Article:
3 Yankees who got completely ripped off in recent awards races
By Adam Weinrib
You think “Yankees bias” doesn’t exist, huh? Maybe not among the game’s GMs, who have a job to do, but it’s all too real in the writers’ community.
You know why? This may sound shocking, but many people do not like the New York Yankees, and when writing about the Red Sox, Blue Jays, Tigers or A’s, they see very little reason to hide that distaste on a daily basis.
And when it comes time to vote for the league’s award winners at the end of the year, why would they simply pack that bias away? They wouldn’t! They still hate us.
That’s how you get results that, on the surface, look like the writers actively tried to snub deserving Yankees in favor of rewarding “the little guy,” simply for doing exceptional baseball things in a city that is not New York. Problem is, if you do it year after year, the Yankees start to become the little guy.
You see this all the time in the MVP race. “Of course he was great. He’s a Yankee! They’re always great. So what about this Twin?” And so on, and so forth.
Are there real-world problems that MLB awards voting injustices ultimately pale in comparison to? Oh, you betcha! Don’t make that comparison on an empty stomach. They’ll be pale-ing all over the place.
But, as a Yankee fan, it can be quite frustrating to see Gerrit Cole and Robbie Ray as the top two objective favorites to take home the 2021 Cy Young and know, deep in your heart, that despite both men ending the season with disaster starts, Ray was totally going to get the honor. Why? Because he wasn’t expected to be great this year, and Cole was. Because he delivered a surprise, and Cole delivered the norm, even though Cole’s numbers all out-paced his.
And, most of all, because Cole’s a Yankee, Ray was a Jay, Jays are interesting, and Yankees are boring (even as New York’s World Series drought ticks 12 years and counting).
In our estimation, these three recent major awards races were much worse than Ray over Cole — and yes, there’s a twist in No. 2.
3 MLB Awards races where the Yankees got completely ripped off.
3. 2006 MVP Race, Derek Jeter vs. Justin Morneau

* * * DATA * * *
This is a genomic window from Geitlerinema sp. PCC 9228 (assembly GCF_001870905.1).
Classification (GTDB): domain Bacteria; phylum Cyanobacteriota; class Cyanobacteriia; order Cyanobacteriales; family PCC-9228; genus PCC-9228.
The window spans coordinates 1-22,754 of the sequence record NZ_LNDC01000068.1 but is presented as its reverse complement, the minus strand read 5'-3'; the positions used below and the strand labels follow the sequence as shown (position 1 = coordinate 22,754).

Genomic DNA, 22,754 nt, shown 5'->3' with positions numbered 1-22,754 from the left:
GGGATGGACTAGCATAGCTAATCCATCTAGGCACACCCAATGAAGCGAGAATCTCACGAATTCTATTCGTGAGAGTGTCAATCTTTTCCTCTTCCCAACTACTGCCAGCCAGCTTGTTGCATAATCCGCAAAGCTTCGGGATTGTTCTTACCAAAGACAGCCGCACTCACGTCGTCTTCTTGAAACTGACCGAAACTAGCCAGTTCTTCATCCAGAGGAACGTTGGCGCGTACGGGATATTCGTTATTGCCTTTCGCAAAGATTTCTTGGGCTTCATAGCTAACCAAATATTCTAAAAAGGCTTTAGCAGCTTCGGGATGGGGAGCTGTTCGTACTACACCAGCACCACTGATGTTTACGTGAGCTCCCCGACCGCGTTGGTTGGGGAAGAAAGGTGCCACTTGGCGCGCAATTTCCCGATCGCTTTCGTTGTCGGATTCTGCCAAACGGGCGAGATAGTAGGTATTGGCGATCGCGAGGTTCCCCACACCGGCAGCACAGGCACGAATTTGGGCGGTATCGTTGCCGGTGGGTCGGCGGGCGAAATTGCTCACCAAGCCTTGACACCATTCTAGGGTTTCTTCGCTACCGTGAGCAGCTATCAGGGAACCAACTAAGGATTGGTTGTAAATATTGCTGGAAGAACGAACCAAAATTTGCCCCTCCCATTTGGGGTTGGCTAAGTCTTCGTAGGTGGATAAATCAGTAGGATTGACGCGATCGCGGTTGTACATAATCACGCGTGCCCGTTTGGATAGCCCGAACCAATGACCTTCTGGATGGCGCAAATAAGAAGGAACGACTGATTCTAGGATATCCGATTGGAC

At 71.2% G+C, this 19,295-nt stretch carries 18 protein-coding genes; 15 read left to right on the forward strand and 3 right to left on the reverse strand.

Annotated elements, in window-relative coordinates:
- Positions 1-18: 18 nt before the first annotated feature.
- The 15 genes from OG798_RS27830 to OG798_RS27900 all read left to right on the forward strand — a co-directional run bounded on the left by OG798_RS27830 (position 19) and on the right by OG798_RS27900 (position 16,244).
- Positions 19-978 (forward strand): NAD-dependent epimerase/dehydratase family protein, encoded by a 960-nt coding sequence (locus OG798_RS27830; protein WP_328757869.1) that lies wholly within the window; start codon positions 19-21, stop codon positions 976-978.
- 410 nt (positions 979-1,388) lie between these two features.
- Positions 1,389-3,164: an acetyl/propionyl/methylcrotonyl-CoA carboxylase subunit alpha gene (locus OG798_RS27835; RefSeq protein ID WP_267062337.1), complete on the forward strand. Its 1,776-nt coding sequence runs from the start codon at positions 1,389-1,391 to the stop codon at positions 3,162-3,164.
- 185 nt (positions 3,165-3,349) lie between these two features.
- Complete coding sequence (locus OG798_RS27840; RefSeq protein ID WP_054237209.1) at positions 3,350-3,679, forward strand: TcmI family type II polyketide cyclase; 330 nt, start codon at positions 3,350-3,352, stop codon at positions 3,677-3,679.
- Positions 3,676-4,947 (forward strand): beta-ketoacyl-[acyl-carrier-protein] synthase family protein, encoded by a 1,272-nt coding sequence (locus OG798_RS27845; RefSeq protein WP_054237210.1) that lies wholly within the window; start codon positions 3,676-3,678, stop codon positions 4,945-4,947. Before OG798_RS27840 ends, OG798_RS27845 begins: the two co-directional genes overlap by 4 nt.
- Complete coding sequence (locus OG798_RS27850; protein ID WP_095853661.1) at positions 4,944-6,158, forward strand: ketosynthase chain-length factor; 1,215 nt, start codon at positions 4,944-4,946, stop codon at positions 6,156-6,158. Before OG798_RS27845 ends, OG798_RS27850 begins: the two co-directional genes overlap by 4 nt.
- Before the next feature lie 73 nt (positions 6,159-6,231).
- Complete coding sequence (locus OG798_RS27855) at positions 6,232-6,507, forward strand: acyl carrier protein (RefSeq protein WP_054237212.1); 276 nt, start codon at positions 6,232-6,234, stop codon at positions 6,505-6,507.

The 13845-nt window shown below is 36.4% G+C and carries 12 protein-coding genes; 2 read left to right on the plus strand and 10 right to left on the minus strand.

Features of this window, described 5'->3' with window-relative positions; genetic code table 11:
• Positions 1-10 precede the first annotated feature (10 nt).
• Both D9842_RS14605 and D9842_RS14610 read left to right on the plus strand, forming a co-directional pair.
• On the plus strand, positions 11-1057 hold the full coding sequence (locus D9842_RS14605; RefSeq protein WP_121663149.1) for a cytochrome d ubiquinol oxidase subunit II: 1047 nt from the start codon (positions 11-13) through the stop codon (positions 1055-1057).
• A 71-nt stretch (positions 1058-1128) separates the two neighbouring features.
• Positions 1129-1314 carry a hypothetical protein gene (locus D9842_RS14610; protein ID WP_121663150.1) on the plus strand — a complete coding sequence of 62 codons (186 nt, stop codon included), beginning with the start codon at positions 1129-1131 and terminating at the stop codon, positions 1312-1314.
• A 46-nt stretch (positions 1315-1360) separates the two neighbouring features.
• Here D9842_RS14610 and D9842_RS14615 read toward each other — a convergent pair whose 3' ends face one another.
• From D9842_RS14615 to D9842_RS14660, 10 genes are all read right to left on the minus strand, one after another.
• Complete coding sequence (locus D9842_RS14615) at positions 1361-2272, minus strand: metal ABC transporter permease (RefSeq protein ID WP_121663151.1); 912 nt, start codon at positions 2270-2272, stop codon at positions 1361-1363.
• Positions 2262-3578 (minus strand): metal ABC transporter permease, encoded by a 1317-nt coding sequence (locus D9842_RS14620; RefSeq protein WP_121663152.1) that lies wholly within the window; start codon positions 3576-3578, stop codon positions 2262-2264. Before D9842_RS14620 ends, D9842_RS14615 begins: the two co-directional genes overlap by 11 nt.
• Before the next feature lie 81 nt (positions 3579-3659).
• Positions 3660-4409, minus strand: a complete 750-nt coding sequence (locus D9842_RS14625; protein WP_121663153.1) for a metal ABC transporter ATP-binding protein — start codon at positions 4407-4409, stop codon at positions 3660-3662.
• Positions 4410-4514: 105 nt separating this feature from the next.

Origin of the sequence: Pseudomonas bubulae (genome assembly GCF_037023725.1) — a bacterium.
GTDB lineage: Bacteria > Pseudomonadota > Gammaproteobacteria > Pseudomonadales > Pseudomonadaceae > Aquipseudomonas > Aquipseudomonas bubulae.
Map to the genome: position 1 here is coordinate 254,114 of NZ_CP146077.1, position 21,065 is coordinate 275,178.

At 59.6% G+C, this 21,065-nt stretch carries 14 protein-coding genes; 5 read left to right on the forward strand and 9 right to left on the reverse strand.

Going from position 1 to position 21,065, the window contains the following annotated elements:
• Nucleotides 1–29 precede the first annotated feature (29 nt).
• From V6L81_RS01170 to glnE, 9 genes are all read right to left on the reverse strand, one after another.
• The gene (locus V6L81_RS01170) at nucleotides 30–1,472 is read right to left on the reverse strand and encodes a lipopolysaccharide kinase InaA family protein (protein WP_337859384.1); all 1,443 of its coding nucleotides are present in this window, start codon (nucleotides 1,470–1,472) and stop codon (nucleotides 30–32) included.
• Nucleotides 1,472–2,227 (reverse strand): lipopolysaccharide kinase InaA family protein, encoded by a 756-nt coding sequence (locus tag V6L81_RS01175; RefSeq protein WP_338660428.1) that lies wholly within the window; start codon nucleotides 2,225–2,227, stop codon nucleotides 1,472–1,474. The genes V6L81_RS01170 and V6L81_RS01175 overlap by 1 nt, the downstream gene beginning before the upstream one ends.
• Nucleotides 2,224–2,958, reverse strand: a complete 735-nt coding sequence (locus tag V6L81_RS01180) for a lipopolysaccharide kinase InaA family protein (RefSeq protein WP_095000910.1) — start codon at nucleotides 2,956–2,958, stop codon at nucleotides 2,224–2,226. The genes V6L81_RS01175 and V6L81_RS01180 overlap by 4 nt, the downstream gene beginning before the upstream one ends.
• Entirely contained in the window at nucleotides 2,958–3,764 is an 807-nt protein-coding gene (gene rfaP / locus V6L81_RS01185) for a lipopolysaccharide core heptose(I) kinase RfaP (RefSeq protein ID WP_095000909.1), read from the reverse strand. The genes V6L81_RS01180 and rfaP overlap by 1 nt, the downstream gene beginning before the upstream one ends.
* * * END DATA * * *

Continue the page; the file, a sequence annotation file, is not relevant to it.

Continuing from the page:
We wouldn’t be quite so angry about this one if “Jeter never won an MVP!” wasn’t so crucial to the haters’ case against his Hall of Fame candidacy.
Counterpoint: He should’ve! But the voters decided giving Justin Morneau one was more important than dropping one on Jeter’s resumé.
Jeter’s 2006 might’ve been his finest all-around season, and ended up being the closest he got to MVP honors; his second-place finish outpaced two third-place marks in 1998 and 2009. We’re also not sure how he finished sixth in the 1999 voting with a career-high 153 OPS+ and 8.0 WAR (more than any candidate but the deserved victor Pedro Martinez), beating the winner Pudge Rodriguez by 1.6. But, hey, Nomar finished seventh that year, and I guess that’s all that really matters.
In ’06, Jeter technically got out-WAR’d by Big Papi, who finished in third place behind him in the year-end tally (see, this is a fair and balanced article). It’s clear the voters ignored the DH’s 54 home runs, though, and boiled their decision down to Jeter and Morneau (Johan Santana, Carlos Guillen and Grady Sizemore had ’em both beat, but this isn’t the WAR Award).
- Jeter: 14 homers, 97 RBI, 34 stolen bases, .343/.417/.483, .900 OPS, 5.6 WAR
- Morneau: 34 homers, 130 RBI (ooh, big man), .321/.375/.559, .934 OPS, 4.3 WAR
And yet, the Twins slugger took it, 15 first-place votes to 12.
If home runs mattered so much, why not Papi? If team success mattered, why not Jeter? The Yankees edged the Twins out by a win, and both teams got bounced in the ALDS.
Hell, Morneau got out-WAR’d by two teammates with stronger cases in Santana and Joe Mauer, who also eclipsed Jeter.
This debate is tough to examine with an unbiased eye, since it was the most obvious case where Jeter should’ve come out on top. In the eyes of the voters, it came down to Jeet and a lesser candidate, and he didn’t prevail.
Of course, all sorts of people also could’ve snuck up behind him and snagged the award — but the voters saw it as a two-man race, and they picked the wrong guy.
Was Jeter penalized for having already played on more successful teams than the ’06 Yankees from 1996-2001? Did his consistent excellence feel old hat by then, even as his numbers peaked? We’ll never know why the narrative swung away from him, but he never did earn MVP honors.
Probably for the best, though. Jeter was never much of an “individual accolades” guy anyway.